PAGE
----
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abstract = "Modern silicon solar cell manufacturing relies on screen printing as a metallization process to apply the front contact grid to solar cells. This process uses silver-containing paste that is applied on top of the silicon nitride anti-reflection coating. In order for the paste to solidify and make contact to the substrate, the cell goes through a sequence of thermal treatments. At first the paste dries out then it etches through the dielectric, and finally makes contact with silicon. The screen printing process has a number of drawbacks, limiting potential improvement of future solar cells. Most advanced screen printing techniques do not allow less than 80 m grid line width in mass production. Metallization this wide is not required for the collection of electrons, and it reduces cell performance by shading the cell. Another drawback is the mechanical pressure applied to the wafer during printing. New manufacturing techniques are allowing silicon wafers to become thinner. Using screen printing manufacturing processes to apply contact metallization causes damage to thin silicon wafers. Finally, because silver is expensive, manufacturers need cost effective alternative materials for front metallization. Researchers at Arizona State University have developed a fast and inexpensive method for applying contact grids to solar cells. The process is applied in one step, eliminating a series of thermal treatments. No pressure is placed on the silicon wafers, thus preventing cell damage and improving the yield of high quality cells. In production application the grid metallization can be applied at a width of 30 m, which reduces shading on the cell from the contacts. This process eliminates expensive materials such as silver. As the process is low temperature, the method can be used in applications that are sensitive to heating. With some modifications the process could be used in 3D printing manufacturing applications. Potential Applications Solar cell contact grids Flexible displays 3D printing Benefits and Advantages Lower Costs Contact grids can be applied using copper, which is less expensive than silver. More Power Conductive fingers are thinner and more conductive with less cell shading. Retrofit Reduces manufacturing steps and eliminates production equipment. Download Original PDF For more information about the inventor(s) and their research, please see Dr. Stuart Bowden's directory webpage",
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N2 - Modern silicon solar cell manufacturing relies on screen printing as a metallization process to apply the front contact grid to solar cells. This process uses silver-containing paste that is applied on top of the silicon nitride anti-reflection coating. In order for the paste to solidify and make contact to the substrate, the cell goes through a sequence of thermal treatments. At first the paste dries out then it etches through the dielectric, and finally makes contact with silicon. The screen printing process has a number of drawbacks, limiting potential improvement of future solar cells. Most advanced screen printing techniques do not allow less than 80 m grid line width in mass production. Metallization this wide is not required for the collection of electrons, and it reduces cell performance by shading the cell. Another drawback is the mechanical pressure applied to the wafer during printing. New manufacturing techniques are allowing silicon wafers to become thinner. Using screen printing manufacturing processes to apply contact metallization causes damage to thin silicon wafers. Finally, because silver is expensive, manufacturers need cost effective alternative materials for front metallization. Researchers at Arizona State University have developed a fast and inexpensive method for applying contact grids to solar cells. The process is applied in one step, eliminating a series of thermal treatments. No pressure is placed on the silicon wafers, thus preventing cell damage and improving the yield of high quality cells. In production application the grid metallization can be applied at a width of 30 m, which reduces shading on the cell from the contacts. This process eliminates expensive materials such as silver. As the process is low temperature, the method can be used in applications that are sensitive to heating. With some modifications the process could be used in 3D printing manufacturing applications. Potential Applications Solar cell contact grids Flexible displays 3D printing Benefits and Advantages Lower Costs Contact grids can be applied using copper, which is less expensive than silver. More Power Conductive fingers are thinner and more conductive with less cell shading. Retrofit Reduces manufacturing steps and eliminates production equipment. Download Original PDF For more information about the inventor(s) and their research, please see Dr. Stuart Bowden's directory webpage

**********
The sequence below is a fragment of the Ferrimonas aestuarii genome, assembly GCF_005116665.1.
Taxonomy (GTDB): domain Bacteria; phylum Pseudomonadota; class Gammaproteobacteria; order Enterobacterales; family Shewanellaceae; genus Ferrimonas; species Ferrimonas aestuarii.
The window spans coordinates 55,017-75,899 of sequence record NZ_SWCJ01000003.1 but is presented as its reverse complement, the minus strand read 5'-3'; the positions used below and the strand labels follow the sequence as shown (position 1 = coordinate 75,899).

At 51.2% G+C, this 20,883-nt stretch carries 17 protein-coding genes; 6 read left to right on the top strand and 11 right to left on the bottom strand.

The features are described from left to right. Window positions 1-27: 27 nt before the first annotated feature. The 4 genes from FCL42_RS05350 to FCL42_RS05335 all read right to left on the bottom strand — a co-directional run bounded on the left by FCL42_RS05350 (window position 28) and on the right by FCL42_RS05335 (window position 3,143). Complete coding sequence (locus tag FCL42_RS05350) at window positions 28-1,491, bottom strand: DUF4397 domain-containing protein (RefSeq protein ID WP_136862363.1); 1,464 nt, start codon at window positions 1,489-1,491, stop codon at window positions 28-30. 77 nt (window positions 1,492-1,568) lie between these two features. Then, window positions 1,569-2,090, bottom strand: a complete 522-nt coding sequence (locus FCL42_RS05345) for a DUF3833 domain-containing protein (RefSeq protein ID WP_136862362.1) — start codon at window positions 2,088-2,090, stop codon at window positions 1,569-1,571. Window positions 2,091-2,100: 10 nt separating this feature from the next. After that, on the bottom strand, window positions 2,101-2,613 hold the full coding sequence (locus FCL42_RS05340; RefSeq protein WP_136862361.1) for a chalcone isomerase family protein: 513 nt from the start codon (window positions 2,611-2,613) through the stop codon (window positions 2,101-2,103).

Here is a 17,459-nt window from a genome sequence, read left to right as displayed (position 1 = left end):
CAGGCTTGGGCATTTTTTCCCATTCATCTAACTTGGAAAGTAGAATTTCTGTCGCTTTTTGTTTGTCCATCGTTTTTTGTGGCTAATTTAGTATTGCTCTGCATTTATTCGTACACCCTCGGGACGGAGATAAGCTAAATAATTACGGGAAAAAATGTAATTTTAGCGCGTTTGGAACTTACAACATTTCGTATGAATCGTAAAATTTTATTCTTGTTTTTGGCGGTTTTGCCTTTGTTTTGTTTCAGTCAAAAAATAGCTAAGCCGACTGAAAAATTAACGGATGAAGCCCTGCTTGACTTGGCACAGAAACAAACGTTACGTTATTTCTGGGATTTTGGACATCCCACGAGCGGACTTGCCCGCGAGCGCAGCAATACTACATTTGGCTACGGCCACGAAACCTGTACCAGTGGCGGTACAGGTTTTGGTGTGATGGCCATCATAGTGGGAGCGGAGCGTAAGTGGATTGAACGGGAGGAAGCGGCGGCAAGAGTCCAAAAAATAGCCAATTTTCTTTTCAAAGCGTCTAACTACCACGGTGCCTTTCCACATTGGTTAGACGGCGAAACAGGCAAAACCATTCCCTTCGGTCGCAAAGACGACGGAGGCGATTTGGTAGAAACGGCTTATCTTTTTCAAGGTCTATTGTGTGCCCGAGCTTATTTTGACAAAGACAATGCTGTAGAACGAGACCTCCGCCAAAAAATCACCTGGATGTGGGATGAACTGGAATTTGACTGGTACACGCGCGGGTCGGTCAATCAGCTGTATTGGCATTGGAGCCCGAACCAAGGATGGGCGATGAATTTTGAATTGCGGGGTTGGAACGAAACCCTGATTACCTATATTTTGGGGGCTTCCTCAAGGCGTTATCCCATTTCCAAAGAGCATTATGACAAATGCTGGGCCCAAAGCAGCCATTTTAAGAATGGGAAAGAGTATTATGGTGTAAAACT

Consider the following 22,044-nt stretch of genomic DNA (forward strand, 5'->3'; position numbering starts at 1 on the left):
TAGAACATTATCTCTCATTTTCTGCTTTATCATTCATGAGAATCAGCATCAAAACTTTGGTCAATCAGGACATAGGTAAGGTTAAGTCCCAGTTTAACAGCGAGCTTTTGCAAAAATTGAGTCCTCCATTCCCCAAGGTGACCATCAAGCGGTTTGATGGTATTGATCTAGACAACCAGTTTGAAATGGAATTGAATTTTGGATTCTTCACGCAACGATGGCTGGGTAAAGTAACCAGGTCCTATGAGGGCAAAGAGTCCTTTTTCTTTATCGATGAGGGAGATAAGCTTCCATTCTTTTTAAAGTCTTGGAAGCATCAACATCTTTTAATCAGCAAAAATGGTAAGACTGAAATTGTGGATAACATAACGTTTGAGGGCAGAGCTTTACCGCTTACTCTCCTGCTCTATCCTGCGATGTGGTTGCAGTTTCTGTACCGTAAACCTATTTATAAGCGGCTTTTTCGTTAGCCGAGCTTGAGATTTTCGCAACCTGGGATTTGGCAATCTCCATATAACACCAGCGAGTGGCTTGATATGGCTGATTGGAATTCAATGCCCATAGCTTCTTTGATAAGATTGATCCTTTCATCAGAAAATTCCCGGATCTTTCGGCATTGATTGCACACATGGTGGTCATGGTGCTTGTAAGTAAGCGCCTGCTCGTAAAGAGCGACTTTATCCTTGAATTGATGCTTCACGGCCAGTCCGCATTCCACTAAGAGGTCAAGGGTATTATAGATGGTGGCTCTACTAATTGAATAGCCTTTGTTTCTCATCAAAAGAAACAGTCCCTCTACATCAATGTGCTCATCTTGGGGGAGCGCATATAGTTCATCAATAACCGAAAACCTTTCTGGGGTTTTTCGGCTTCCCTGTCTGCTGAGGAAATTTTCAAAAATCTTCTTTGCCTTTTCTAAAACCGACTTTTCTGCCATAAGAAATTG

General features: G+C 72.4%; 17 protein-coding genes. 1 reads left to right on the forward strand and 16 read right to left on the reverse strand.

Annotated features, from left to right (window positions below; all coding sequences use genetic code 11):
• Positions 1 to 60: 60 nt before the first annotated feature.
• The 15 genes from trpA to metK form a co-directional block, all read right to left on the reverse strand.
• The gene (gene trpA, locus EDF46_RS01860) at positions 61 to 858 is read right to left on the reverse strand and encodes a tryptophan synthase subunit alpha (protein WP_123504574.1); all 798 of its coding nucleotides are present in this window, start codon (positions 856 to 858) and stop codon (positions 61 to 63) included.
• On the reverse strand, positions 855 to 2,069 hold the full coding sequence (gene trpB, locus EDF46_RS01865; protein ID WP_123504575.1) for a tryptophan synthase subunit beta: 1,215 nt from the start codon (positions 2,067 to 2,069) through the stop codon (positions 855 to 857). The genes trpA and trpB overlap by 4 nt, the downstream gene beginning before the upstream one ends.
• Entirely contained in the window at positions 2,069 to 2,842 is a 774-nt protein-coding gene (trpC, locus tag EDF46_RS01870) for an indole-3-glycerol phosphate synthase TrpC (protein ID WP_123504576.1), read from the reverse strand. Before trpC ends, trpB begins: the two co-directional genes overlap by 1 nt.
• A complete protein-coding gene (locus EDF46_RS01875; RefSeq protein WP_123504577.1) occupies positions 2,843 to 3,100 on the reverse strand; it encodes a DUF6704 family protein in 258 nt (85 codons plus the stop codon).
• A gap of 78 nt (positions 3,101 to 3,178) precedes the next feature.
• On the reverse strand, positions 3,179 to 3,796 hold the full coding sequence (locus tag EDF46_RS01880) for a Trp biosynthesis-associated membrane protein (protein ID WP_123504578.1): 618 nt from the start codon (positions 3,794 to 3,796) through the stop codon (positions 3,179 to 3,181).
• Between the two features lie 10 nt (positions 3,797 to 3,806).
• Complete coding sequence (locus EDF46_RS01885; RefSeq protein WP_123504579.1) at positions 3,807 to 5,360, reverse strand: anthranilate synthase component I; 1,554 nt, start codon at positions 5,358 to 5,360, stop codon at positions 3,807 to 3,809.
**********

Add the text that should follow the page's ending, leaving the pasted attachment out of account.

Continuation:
AB - Modern silicon solar cell manufacturing relies on screen printing as a metallization process to apply the front contact grid to solar cells. This process uses silver-containing paste that is applied on top of the silicon nitride anti-reflection coating. In order for the paste to solidify and make contact to the substrate, the cell goes through a sequence of thermal treatments. At first the paste dries out then it etches through the dielectric, and finally makes contact with silicon. The screen printing process has a number of drawbacks, limiting potential improvement of future solar cells. Most advanced screen printing techniques do not allow less than 80 m grid line width in mass production. Metallization this wide is not required for the collection of electrons, and it reduces cell performance by shading the cell. Another drawback is the mechanical pressure applied to the wafer during printing. New manufacturing techniques are allowing silicon wafers to become thinner. Using screen printing manufacturing processes to apply contact metallization causes damage to thin silicon wafers. Finally, because silver is expensive, manufacturers need cost effective alternative materials for front metallization. Researchers at Arizona State University have developed a fast and inexpensive method for applying contact grids to solar cells. The process is applied in one step, eliminating a series of thermal treatments. No pressure is placed on the silicon wafers, thus preventing cell damage and improving the yield of high quality cells. In production application the grid metallization can be applied at a width of 30 m, which reduces shading on the cell from the contacts. This process eliminates expensive materials such as silver. As the process is low temperature, the method can be used in applications that are sensitive to heating. With some modifications the process could be used in 3D printing manufacturing applications. Potential Applications Solar cell contact grids Flexible displays 3D printing Benefits and Advantages Lower Costs Contact grids can be applied using copper, which is less expensive than silver. More Power Conductive fingers are thinner and more conductive with less cell shading. Retrofit Reduces manufacturing steps and eliminates production equipment. Download Original PDF For more information about the inventor(s) and their research, please see Dr. Stuart Bowden's directory webpage